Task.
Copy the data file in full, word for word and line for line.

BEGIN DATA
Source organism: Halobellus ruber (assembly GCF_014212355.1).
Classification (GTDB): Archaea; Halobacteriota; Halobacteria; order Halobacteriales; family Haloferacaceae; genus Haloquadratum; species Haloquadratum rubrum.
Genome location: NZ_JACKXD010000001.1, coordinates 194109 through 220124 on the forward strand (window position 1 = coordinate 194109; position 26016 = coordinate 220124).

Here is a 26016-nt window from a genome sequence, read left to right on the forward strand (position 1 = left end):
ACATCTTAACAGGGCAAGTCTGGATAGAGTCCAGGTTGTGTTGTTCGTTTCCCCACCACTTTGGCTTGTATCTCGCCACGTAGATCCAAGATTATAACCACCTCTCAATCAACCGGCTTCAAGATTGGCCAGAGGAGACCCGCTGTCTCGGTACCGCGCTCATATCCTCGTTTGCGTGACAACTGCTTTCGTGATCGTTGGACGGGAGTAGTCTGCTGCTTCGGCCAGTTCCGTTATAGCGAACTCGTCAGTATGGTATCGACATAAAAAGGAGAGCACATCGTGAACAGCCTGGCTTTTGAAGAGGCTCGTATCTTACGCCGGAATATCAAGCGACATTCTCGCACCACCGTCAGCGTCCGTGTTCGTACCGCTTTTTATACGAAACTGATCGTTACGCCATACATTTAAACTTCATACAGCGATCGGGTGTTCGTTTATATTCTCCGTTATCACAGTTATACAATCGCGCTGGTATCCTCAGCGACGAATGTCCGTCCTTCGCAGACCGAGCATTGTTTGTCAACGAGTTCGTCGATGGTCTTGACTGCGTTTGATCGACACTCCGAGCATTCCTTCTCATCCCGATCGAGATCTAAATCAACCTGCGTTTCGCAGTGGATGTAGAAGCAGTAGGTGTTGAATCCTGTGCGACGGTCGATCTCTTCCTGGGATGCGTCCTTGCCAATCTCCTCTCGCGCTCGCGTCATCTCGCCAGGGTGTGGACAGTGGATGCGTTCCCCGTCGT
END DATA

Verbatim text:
Source organism: Halobellus ruber (assembly GCF_014212355.1).
Classification (GTDB): Archaea; Halobacteriota; Halobacteria; order Halobacteriales; family Haloferacaceae; genus Haloquadratum; species Haloquadratum rubrum.
Genome location: NZ_JACKXD010000001.1, coordinates 194109 through 220124 on the forward strand (window position 1 = coordinate 194109; position 26016 = coordinate 220124).

Here is a 26016-nt window from a genome sequence, read left to right on the forward strand (position 1 = left end):
ACATCTTAACAGGGCAAGTCTGGATAGAGTCCAGGTTGTGTTGTTCGTTTCCCCACCACTTTGGCTTGTATCTCGCCACGTAGATCCAAGATTATAACCACCTCTCAATCAACCGGCTTCAAGATTGGCCAGAGGAGACCCGCTGTCTCGGTACCGCGCTCATATCCTCGTTTGCGTGACAACTGCTTTCGTGATCGTTGGACGGGAGTAGTCTGCTGCTTCGGCCAGTTCCGTTATAGCGAACTCGTCAGTATGGTATCGACATAAAAAGGAGAGCACATCGTGAACAGCCTGGCTTTTGAAGAGGCTCGTATCTTACGCCGGAATATCAAGCGACATTCTCGCACCACCGTCAGCGTCCGTGTTCGTACCGCTTTTTATACGAAACTGATCGTTACGCCATACATTTAAACTTCATACAGCGATCGGGTGTTCGTTTATATTCTCCGTTATCACAGTTATACAATCGCGCTGGTATCCTCAGCGACGAATGTCCGTCCTTCGCAGACCGAGCATTGTTTGTCAACGAGTTCGTCGATGGTCTTGACTGCGTTTGATCGACACTCCGAGCATTCCTTCTCATCCCGATCGAGATCTAAATCAACCTGCGTTTCGCAGTGGATGTAGAAGCAGTAGGTGTTGAATCCTGTGCGACGGTCGATCTCTTCCTGGGATGCGTCCTTGCCAATCTCCTCTCGCGCTCGCGTCATCTCGCCAGGGTGTGGACAGTGGATGCGTTCCCCGTCGT